Another added cost to life in America.
Health insurance, gasoline, utilities. SUVs and big houses cost more
-"Even after a precipitous decline from its peak in early July, the
price of natural gas is still 11 percent above where it was last winter.
Heating oil is 36 percent higher, with the government projecting that
the costs of both fuels will stay high. Electricity prices are also up
Its not just going to affect poor people, but also moderate to
middle-class households. People are going to become more impoverished to
pay for heating this winter.-
A simple cost effective solution might be zone heating/cooling? Me?
I insulated all four walls in the main room I use. During extreme temps
I let the rest of the house get warmer or cooler but maintain a nice
temp in here. Works for me.
I want to install transfer switch for backup generator but am severely
restricted in my choice of locations. Main 200-amp service entry is
in kitchen in our basement-less house and the spaces on either side of
the box are inaccessible for a variety of reasons, leaving only a
space in the wall directly below the main panel. Is there any reason
why I should not install the TS upside down at that location? (The
wiring harness of the unit I mean to buy seem to come out the bottom
of the TS.)
Operationally, no, it wouldn't make any difference to anything except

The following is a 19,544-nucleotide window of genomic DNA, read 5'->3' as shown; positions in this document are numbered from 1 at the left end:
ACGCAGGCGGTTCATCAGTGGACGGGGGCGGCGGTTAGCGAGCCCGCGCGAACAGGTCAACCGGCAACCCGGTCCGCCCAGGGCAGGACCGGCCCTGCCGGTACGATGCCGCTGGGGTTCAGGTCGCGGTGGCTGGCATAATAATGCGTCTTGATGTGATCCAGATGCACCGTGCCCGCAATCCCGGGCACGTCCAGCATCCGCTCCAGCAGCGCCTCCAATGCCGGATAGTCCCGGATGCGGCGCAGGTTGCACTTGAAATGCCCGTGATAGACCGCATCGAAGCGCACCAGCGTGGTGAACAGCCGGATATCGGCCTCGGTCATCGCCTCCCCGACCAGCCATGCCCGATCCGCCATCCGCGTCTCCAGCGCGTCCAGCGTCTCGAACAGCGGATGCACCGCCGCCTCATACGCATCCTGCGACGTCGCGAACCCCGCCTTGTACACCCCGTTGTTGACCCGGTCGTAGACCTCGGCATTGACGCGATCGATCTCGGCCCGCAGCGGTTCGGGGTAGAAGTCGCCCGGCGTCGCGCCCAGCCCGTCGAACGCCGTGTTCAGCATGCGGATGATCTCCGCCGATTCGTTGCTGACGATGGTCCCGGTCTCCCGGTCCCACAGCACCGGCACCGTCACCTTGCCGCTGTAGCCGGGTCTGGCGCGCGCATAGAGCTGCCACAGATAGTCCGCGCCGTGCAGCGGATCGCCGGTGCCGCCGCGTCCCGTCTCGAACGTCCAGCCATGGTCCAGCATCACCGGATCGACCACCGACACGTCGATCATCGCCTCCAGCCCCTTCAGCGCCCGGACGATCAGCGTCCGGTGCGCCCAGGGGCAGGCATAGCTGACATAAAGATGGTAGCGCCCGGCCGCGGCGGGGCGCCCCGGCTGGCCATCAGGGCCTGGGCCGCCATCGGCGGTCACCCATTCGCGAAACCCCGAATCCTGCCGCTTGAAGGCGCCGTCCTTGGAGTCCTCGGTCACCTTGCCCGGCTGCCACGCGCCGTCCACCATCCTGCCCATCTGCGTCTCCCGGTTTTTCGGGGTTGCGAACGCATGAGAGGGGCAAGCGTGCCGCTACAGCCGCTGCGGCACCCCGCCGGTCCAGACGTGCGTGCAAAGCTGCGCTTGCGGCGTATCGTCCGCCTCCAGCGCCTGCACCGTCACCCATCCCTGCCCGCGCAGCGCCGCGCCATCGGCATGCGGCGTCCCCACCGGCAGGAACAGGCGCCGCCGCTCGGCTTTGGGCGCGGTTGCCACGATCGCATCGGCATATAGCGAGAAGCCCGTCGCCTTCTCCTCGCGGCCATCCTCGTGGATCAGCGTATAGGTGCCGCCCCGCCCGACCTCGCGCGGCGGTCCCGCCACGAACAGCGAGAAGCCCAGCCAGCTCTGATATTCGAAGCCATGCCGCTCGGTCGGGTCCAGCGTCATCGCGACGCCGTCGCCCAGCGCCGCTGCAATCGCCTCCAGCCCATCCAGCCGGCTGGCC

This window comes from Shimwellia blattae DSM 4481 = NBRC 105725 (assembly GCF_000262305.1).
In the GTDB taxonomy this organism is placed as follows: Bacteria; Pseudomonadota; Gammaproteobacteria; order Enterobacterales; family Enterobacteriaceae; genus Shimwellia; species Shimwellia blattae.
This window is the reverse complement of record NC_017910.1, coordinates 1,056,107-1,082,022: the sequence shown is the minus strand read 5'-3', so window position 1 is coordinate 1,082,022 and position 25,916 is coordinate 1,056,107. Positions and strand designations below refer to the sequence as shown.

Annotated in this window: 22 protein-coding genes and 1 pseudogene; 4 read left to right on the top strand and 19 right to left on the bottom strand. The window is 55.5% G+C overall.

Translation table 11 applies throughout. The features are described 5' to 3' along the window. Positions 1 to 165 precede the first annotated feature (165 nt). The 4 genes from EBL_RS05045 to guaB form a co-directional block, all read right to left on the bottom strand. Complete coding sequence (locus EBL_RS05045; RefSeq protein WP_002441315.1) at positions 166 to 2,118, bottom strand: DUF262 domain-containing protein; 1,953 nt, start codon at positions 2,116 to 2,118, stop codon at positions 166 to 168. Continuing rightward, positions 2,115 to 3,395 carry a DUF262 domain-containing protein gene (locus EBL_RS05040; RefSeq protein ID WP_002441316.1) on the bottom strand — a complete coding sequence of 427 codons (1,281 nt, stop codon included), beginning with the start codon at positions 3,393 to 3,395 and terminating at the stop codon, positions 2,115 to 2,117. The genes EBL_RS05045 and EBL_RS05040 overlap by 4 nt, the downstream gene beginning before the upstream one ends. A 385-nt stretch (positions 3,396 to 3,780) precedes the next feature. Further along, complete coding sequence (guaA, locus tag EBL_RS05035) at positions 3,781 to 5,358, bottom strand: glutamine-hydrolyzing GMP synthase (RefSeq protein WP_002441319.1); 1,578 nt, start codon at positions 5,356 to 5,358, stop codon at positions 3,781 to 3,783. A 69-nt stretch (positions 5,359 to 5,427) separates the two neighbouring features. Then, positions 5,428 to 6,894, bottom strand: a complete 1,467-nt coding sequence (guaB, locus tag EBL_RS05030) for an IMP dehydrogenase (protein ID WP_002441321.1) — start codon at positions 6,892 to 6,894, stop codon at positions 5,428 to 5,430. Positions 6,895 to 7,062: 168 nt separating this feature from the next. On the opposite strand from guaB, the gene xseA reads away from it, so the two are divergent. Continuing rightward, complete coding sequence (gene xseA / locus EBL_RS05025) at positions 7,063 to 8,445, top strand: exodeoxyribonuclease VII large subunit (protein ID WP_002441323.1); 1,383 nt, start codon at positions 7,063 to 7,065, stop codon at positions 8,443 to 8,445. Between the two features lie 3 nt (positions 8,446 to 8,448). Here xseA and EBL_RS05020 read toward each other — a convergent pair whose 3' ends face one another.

any meters would not be accurate upside down; they are balanced to be
right side up, so they would always want to migrate to the center of the
scale/s. I don't think they would even be good for balancing your loads
between the two sides that way.
For my Emergen, I just extended the wires with some clamp-on connectors
and mounted it right side up.
Note: Check your local codes: I had to add an external "disconnect
device" (plug/socket) to the wall of the house so it could be unplugged
easily, even though you could just unplug the cable from the genset.
The darned cable to the genset is expensive, but it's worth the
effort, especially when you're only doing a periodic maintenance run.
It's SO much easier to plug it in and flip a few breakers in the TS!
I passed inspection on the first-go so must have done a reasonably OK
I would be concerned about the internal relay function. You should check
with the manufacturer before installing the unit upside down. I remember
years ago working on a job and one of the other electricians installed some
transfer relays upside down. The springs in the relays were not strong
enough to pull the relays back in while in the upside down position. Of
course there are several types of relays and yours may operate differently.
Maybe you can get an outdoor rated transfer switch and install it outside
near the electric meter.
HomeOwnersHub.com is a website for homeowners and building and maintenance pros. It is not affiliated with any of the manufacturers or service providers discussed here.
All logos and trade names are the property of their respective owners.